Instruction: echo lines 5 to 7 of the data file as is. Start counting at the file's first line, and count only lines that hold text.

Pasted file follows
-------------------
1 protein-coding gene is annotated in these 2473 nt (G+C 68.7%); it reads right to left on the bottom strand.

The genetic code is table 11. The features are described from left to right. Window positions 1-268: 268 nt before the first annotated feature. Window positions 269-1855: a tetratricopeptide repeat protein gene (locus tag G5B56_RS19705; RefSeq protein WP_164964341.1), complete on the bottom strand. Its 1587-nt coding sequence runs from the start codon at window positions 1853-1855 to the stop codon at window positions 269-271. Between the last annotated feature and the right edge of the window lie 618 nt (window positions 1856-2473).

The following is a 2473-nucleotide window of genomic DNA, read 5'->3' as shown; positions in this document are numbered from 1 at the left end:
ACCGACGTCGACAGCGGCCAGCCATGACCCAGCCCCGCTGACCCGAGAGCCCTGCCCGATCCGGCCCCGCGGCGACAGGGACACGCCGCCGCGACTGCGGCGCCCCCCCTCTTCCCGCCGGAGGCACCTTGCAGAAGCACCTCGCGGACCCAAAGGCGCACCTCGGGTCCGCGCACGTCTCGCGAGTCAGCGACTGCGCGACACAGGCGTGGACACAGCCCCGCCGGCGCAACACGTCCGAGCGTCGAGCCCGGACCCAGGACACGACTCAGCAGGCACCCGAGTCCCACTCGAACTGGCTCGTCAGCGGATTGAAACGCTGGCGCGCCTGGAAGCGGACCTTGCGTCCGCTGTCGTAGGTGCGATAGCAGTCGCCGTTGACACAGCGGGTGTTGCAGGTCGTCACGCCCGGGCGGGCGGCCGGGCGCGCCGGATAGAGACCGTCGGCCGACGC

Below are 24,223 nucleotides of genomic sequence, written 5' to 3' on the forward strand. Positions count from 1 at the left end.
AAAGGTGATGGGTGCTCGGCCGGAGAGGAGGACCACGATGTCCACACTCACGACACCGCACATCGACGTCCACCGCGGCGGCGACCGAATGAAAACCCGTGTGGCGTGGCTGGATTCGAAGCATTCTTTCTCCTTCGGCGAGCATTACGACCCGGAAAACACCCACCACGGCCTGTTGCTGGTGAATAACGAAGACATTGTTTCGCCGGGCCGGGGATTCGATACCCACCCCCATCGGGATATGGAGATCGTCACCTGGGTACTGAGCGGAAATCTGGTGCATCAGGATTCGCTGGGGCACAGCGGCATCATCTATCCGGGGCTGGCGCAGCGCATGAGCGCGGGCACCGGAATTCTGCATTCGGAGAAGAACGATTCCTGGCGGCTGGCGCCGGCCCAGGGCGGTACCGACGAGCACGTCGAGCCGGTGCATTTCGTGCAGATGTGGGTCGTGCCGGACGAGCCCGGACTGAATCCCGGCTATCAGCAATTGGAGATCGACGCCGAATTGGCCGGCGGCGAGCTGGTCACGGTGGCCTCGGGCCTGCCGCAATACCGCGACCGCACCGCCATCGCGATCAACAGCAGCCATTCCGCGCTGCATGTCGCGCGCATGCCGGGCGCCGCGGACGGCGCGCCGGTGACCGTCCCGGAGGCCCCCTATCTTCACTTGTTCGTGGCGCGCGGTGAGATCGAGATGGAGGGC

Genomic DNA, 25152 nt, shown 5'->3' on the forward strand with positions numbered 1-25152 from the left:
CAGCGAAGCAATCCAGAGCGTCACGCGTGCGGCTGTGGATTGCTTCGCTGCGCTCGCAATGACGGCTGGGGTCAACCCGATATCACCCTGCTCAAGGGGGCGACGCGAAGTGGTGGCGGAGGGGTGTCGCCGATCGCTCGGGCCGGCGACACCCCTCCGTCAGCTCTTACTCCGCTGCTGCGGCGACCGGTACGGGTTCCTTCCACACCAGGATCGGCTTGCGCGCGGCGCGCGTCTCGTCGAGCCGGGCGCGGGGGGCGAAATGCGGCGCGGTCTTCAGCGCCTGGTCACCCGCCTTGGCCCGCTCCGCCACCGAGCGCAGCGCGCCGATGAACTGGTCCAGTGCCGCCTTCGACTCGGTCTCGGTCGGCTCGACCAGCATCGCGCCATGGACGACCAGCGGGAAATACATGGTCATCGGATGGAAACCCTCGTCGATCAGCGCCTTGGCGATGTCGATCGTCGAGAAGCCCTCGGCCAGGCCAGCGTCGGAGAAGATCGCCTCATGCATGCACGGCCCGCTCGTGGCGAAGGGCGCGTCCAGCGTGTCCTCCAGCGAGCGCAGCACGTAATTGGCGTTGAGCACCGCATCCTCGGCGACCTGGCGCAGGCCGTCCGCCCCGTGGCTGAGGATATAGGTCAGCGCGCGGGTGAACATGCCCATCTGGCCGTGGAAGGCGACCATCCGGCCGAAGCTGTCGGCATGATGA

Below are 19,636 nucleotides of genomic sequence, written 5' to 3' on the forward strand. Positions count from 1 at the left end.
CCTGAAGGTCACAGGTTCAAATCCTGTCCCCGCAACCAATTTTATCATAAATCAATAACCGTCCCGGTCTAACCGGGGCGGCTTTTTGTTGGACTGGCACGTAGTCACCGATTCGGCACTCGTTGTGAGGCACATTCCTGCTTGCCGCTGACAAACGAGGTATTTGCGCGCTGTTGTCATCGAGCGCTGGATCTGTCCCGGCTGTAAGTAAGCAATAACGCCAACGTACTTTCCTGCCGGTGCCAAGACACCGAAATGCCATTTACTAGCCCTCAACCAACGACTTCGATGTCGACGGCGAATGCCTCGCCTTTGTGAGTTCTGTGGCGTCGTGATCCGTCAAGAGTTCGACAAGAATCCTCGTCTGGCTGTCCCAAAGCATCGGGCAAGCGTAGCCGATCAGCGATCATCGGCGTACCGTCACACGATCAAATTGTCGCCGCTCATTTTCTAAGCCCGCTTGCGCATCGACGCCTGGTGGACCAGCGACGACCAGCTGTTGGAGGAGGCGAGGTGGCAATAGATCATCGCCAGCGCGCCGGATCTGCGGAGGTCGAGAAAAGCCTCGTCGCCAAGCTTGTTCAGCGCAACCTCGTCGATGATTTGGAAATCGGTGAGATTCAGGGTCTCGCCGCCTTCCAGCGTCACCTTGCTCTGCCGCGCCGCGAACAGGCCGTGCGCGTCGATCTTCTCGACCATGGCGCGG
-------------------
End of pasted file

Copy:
Below are 24,223 nucleotides of genomic sequence, written 5' to 3' on the forward strand. Positions count from 1 at the left end.
AAAGGTGATGGGTGCTCGGCCGGAGAGGAGGACCACGATGTCCACACTCACGACACCGCACATCGACGTCCACCGCGGCGGCGACCGAATGAAAACCCGTGTGGCGTGGCTGGATTCGAAGCATTCTTTCTCCTTCGGCGAGCATTACGACCCGGAAAACACCCACCACGGCCTGTTGCTGGTGAATAACGAAGACATTGTTTCGCCGGGCCGGGGATTCGATACCCACCCCCATCGGGATATGGAGATCGTCACCTGGGTACTGAGCGGAAATCTGGTGCATCAGGATTCGCTGGGGCACAGCGGCATCATCTATCCGGGGCTGGCGCAGCGCATGAGCGCGGGCACCGGAATTCTGCATTCGGAGAAGAACGATTCCTGGCGGCTGGCGCCGGCCCAGGGCGGTACCGACGAGCACGTCGAGCCGGTGCATTTCGTGCAGATGTGGGTCGTGCCGGACGAGCCCGGACTGAATCCCGGCTATCAGCAATTGGAGATCGACGCCGAATTGGCCGGCGGCGAGCTGGTCACGGTGGCCTCGGGCCTGCCGCAATACCGCGACCGCACCGCCATCGCGATCAACAGCAGCCATTCCGCGCTGCATGTCGCGCGCATGCCGGGCGCCGCGGACGGCGCGCCGGTGACCGTCCCGGAGGCCCCCTATCTTCACTTGTTCGTGGCGCGCGGTGAGATCGAGATGGAGGGC

Genomic DNA, 25152 nt, shown 5'->3' on the forward strand with positions numbered 1-25152 from the left: